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How to attract local sponsors for your production

How to attract local sponsors for your production

Two years ago, our amateur theatre group found that fundraising was becoming increasingly harder and ticket sales still more difficult to cover costs of a production let alone put some money away for a rainy day. This blog is designed to help you attract sponsorship effectively from local businesses and organisations to keep your organisation afloat.

Advertise sponsorship well

Most groups welcome sponsorship in whatever form they can get it but never advertise the fact that they are looking for it. Members are key routes through to top local business leaders who have the money to invest in the community and there are often local trusts who give grants to applicants who demonstrate work with youth and vulnerable adults in society. Here are some things you can try to advertise your need for sponsorship.

  • Put your offering on your website– everything from programme adverts to band sponsors with prices and details of what the sponsorship includes- think how it can benefit them not you
  • Share this page on social media and ask your members to disseminate it on their networks and within their friends and family. Most people know someone who would like a programme advert at least
  • Get an article in the local paper– lots of people read local press and if businesses are looking to support local organisations they will get in touch. It also raises profile of your forthcoming production to the general public as well.
  • Announce it at community events– big events can pull in lots of people so as well as avdertising your tickets, make sure you get sponsorship there as well. One well-priced sponsorship deal can get more money in than  a handful of tickets.
  • Put the word out early and then do a ‘late call’ to encourage a sense of urgency about it. The first call should be say 1 or 2 months before yOur deadline and then some urgent calls in the final two weeks usually gets urgent late entries in on time.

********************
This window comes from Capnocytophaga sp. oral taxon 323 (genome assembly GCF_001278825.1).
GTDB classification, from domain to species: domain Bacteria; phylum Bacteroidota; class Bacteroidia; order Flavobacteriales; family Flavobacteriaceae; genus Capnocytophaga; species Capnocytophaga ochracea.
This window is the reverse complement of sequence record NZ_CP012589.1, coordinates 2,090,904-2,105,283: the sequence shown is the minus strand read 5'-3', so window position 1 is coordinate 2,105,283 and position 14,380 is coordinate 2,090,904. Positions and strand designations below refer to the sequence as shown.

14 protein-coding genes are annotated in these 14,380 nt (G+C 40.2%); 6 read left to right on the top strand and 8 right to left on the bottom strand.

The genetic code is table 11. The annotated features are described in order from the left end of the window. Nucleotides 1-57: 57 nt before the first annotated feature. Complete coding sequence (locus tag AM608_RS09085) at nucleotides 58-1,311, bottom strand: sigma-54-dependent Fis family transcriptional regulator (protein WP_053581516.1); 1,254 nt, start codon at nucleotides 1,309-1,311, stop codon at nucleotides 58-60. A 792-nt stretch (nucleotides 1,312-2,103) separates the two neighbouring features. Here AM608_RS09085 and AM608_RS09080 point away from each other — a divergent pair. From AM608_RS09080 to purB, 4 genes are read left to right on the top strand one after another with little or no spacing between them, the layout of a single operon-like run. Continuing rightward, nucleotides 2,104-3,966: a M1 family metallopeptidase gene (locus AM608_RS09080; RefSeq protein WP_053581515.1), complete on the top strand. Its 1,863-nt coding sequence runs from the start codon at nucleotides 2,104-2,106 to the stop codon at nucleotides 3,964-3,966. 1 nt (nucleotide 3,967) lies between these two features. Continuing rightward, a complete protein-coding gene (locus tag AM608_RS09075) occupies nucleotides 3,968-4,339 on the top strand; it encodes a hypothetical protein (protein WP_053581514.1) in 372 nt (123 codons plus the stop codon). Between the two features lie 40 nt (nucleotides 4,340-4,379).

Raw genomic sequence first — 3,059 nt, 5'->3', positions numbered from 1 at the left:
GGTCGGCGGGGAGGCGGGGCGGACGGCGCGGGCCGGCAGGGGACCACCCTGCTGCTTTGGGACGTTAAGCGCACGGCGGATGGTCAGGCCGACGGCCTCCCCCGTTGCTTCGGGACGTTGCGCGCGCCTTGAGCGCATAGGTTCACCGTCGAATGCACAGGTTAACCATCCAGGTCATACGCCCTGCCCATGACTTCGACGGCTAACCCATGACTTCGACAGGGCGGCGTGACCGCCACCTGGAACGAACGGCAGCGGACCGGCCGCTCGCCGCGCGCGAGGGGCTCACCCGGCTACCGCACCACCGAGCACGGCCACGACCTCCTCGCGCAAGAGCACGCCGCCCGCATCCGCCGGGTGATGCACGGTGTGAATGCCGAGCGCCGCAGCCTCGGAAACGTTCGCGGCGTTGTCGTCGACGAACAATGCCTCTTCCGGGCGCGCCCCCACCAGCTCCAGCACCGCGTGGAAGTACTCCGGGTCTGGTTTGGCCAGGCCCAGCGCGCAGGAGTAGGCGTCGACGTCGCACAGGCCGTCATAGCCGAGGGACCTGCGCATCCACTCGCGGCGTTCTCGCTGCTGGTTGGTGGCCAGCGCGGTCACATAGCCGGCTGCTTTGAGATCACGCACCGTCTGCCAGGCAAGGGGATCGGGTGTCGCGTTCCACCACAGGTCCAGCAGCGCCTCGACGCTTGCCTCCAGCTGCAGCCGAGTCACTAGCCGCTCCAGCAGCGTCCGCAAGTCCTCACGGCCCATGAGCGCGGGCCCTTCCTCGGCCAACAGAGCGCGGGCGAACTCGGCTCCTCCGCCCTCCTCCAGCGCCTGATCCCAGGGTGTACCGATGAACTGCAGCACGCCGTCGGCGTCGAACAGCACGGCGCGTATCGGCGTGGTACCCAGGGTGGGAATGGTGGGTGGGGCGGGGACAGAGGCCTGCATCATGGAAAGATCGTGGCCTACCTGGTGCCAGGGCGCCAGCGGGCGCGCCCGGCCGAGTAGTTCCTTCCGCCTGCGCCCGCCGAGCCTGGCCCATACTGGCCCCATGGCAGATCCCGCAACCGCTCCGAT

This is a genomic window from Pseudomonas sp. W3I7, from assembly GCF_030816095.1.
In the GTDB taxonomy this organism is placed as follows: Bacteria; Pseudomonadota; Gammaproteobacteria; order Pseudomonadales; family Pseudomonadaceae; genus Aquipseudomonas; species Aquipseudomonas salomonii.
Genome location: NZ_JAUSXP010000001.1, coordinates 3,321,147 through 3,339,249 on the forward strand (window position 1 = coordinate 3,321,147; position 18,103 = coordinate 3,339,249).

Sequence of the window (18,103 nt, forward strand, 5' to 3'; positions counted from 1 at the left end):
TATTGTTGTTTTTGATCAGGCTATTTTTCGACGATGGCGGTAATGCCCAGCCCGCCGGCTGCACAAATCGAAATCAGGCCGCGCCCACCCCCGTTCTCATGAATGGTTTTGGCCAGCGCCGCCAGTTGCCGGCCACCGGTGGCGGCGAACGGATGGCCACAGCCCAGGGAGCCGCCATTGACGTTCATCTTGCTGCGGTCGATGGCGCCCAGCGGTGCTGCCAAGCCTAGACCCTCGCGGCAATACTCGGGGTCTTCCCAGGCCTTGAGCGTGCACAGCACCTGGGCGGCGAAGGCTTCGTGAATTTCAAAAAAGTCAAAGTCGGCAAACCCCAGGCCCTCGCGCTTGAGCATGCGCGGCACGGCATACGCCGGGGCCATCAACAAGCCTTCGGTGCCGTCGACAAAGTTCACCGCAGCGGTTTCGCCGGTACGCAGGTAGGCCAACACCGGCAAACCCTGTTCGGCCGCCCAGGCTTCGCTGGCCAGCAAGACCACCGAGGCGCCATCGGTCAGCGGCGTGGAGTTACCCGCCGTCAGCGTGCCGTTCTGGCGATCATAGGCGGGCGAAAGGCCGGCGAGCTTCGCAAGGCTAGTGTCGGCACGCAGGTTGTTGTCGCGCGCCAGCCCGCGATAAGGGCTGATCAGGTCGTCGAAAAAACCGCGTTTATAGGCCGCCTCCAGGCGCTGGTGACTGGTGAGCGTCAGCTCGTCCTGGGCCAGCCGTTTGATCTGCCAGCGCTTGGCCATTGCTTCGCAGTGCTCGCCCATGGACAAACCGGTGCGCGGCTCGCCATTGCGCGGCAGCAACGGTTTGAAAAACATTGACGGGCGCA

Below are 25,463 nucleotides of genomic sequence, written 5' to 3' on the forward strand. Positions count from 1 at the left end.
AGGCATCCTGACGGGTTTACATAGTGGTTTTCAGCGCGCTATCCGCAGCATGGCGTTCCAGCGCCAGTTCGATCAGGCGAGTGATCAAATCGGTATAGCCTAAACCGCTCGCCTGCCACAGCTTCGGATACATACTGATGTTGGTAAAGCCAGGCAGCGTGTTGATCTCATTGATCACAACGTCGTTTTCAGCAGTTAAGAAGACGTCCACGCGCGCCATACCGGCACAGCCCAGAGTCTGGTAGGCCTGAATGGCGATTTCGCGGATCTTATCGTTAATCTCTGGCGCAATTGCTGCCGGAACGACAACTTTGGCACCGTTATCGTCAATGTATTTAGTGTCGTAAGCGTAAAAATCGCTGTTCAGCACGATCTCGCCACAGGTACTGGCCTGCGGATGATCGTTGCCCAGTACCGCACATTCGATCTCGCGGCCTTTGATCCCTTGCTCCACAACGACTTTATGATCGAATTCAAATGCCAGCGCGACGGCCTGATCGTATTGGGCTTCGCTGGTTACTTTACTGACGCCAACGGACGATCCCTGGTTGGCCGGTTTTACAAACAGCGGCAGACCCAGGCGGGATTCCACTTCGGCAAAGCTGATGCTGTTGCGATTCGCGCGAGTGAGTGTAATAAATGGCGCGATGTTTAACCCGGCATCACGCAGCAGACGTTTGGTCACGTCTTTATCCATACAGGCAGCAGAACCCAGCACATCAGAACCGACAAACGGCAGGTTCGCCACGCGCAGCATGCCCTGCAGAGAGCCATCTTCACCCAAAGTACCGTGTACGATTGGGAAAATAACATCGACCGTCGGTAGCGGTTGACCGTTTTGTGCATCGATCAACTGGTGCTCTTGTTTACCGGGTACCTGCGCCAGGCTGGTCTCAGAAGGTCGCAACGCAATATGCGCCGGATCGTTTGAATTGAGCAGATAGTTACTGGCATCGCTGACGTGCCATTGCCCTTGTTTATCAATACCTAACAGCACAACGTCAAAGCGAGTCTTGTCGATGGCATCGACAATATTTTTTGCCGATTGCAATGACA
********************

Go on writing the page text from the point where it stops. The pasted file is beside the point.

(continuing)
Give your sponsors options

Many businesses and organisations will have criteria to match sponsorship against to decide who to support in their local communities. It’s your job to put together sponsorship packages that adhere to these aims. Here are some ideas we had when putting together our packages here:

  • Production sponsor; mentions in all advertising and publicity for the event, logo on all posters and flyers, leaflets across the venue and as pull outs in programmes plus banners up in the auditorium and theatre corridors. Tickets to opening/closing night, champagne reception and canapés before the show. Regular mentions on social media and on the sponsors page of our website.
  • Band sponsor; promotional material in venue. Regular mentions on social media and on the sponsors page of our website. Tickets to night of choice and banner in front of the band in the auditorium if possible.
  • Youth members sponsor; this is an opportunity to sponsor young people to be able to take part in the production with full costume, makeup, set and professional production values. Regular mentions on social media, on our website and acknowledgment in our programme feature in this package.
  • Programme sponsor; inside cover
  • Programme sponsor; back cover
  • Programme sponsor full page
  • Programme sponsor half page
  • Programme sponsor quarter page

It’s important to include as many different levels of sponsorship as possible to enable businesses with all sizes of budget to support you however they can. You need to make it easy for them to do so.

Contact as many as you can

Phone calls can be time consuming especially if your committee mostly work 9 to 5 as well but it’s not the only option to get your sponsorship packages out there.

  • Calling businesses is always going to be successful because they have to deal with your call and you’ll often great through to the right department quicker than you would using an email or similar communication.
  • Mass emails to local businesses also cover ground fast but they don’t always have the personal touch that might convince people to contribute
  • Direct posts on social media- Tweeting and posting on organisation’s Facebook pages tend to be successful because it’s often their marketing department who picks it up.
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